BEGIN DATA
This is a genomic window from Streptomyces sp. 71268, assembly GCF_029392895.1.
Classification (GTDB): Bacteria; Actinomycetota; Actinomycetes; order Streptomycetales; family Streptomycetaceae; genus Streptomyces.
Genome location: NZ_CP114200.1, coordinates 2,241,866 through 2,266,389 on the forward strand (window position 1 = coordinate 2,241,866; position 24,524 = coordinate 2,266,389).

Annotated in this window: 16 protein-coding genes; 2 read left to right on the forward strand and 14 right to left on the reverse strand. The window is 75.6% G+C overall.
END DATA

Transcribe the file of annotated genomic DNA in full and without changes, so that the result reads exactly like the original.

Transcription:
This is a genomic window from Streptomyces sp. 71268, assembly GCF_029392895.1.
Classification (GTDB): Bacteria; Actinomycetota; Actinomycetes; order Streptomycetales; family Streptomycetaceae; genus Streptomyces.
Genome location: NZ_CP114200.1, coordinates 2,241,866 through 2,266,389 on the forward strand (window position 1 = coordinate 2,241,866; position 24,524 = coordinate 2,266,389).

Annotated in this window: 16 protein-coding genes; 2 read left to right on the forward strand and 14 right to left on the reverse strand. The window is 75.6% G+C overall.